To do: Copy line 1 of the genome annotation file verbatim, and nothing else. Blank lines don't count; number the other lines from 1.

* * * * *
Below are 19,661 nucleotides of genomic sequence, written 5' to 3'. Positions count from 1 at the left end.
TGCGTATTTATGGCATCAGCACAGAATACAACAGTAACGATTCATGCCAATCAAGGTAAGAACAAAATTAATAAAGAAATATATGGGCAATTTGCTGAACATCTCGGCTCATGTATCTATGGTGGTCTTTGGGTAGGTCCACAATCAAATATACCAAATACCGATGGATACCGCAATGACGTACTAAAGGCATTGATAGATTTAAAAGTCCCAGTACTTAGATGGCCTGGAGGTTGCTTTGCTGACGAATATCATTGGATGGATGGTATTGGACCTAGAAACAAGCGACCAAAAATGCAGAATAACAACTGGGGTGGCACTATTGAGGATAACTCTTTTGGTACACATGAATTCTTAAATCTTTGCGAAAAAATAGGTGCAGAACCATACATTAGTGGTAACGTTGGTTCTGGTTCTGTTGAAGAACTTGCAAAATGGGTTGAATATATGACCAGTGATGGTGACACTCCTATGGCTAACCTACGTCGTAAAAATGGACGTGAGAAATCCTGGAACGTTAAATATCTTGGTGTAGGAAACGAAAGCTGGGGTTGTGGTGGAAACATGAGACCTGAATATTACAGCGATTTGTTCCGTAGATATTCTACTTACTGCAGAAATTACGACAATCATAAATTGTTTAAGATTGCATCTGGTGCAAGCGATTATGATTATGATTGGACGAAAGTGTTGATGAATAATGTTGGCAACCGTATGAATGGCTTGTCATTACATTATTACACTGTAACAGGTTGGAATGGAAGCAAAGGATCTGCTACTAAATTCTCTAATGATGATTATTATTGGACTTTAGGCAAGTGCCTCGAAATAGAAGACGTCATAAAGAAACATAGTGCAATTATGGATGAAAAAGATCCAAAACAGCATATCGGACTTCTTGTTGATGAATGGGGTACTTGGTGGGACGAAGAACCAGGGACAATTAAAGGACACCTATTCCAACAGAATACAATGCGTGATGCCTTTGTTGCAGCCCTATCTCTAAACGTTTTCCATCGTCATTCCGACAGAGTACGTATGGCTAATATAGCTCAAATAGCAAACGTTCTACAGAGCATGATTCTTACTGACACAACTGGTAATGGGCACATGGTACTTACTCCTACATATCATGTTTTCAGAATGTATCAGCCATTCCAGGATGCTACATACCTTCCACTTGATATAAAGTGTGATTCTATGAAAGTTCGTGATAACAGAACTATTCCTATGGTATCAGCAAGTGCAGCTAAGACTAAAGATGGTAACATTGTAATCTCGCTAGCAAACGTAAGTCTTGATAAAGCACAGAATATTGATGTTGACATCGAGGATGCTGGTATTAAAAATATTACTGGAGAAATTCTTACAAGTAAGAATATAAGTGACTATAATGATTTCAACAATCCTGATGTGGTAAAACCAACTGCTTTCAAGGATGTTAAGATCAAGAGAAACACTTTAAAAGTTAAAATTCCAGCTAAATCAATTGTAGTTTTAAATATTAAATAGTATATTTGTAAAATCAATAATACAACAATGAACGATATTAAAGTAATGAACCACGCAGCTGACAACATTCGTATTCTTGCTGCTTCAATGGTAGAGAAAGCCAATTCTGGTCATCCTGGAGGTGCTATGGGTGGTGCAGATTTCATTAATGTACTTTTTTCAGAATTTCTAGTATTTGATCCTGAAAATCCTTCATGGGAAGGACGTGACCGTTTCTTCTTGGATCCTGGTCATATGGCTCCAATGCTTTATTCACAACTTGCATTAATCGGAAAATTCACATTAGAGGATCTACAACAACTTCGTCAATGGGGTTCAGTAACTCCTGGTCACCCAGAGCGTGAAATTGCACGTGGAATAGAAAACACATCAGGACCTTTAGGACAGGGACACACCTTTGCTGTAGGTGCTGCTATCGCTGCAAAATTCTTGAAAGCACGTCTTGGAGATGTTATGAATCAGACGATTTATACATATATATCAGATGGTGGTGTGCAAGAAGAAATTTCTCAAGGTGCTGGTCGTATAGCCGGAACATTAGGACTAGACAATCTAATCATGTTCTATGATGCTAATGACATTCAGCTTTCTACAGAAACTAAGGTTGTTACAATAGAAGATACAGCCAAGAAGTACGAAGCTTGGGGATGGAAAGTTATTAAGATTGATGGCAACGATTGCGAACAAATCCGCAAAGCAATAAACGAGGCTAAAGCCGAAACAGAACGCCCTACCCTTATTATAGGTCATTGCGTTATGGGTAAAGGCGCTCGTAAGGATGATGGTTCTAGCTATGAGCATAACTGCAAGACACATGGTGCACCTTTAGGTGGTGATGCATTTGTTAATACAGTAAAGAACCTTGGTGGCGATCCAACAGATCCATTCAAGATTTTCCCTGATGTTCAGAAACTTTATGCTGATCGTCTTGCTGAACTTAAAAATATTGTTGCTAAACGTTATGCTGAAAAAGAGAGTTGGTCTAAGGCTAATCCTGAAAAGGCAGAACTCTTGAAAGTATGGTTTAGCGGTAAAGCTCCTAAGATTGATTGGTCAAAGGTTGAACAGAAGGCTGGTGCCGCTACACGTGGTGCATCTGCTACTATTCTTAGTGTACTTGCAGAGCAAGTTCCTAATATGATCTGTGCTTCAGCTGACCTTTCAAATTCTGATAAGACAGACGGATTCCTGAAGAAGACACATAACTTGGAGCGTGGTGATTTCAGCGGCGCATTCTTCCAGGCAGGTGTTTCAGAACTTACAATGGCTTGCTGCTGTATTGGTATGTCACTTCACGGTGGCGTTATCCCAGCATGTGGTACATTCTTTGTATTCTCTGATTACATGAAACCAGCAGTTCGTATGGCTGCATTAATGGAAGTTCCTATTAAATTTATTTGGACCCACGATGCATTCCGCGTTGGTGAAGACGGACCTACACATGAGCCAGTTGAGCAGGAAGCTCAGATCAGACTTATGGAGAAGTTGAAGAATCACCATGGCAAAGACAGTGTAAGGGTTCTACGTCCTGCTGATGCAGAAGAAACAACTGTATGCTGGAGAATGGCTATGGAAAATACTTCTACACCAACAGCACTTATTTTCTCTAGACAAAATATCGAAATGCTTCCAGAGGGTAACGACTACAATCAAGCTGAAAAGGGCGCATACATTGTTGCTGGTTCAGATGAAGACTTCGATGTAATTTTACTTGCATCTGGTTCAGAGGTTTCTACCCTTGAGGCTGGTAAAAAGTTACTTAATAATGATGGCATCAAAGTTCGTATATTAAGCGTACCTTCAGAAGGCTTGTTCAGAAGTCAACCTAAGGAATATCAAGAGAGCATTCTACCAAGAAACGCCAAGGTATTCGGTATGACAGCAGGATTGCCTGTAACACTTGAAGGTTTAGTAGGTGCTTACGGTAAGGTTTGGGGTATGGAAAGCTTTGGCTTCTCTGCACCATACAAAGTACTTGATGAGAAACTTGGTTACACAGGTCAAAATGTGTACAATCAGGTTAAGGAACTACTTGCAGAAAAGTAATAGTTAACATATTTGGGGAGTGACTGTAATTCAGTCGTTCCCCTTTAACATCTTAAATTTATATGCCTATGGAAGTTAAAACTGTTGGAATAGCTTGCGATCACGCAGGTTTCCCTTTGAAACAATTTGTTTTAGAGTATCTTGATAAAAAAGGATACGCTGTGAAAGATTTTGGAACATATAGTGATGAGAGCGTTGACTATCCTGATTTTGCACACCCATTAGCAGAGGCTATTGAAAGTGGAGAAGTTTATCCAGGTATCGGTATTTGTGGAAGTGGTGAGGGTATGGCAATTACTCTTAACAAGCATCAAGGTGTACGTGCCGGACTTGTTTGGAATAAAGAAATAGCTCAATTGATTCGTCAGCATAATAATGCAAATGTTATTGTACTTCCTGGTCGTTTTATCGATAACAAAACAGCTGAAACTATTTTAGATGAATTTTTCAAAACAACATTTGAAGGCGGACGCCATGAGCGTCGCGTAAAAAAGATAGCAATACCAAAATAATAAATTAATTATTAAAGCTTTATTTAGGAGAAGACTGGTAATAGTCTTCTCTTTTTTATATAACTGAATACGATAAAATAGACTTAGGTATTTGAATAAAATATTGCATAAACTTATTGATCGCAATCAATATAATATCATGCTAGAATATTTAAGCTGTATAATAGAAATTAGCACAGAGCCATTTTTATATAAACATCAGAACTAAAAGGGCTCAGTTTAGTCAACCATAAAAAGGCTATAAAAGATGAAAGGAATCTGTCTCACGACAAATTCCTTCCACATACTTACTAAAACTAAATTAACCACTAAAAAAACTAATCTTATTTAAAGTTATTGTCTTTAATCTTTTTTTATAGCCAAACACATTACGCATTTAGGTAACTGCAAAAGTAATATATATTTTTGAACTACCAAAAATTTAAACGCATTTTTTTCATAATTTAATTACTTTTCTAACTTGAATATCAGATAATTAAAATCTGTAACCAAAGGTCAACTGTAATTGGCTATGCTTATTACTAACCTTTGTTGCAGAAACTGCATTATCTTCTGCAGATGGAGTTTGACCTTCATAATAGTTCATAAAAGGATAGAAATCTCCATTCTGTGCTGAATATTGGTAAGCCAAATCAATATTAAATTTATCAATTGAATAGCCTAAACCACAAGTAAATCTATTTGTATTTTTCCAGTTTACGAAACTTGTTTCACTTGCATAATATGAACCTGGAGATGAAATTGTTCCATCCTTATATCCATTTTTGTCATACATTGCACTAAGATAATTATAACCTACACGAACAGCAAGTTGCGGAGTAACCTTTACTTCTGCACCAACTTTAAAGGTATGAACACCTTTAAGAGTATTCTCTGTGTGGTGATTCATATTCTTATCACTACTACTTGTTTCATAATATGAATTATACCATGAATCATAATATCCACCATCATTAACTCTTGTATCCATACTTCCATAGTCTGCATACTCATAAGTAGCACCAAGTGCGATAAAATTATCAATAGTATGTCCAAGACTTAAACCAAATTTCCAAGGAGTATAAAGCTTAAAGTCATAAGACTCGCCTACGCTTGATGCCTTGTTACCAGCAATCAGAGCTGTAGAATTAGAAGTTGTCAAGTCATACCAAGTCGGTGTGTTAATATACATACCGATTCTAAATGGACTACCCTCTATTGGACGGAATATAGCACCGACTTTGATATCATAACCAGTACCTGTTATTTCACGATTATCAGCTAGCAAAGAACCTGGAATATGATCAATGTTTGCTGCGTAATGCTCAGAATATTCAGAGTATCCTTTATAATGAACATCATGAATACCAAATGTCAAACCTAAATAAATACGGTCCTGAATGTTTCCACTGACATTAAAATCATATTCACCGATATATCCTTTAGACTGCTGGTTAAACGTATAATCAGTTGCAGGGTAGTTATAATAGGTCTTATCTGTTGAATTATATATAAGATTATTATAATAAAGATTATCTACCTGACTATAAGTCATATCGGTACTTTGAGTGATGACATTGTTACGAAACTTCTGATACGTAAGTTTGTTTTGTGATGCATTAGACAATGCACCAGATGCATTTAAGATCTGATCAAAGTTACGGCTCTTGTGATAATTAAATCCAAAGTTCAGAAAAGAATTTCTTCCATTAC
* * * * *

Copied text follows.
Below are 19,661 nucleotides of genomic sequence, written 5' to 3'. Positions count from 1 at the left end.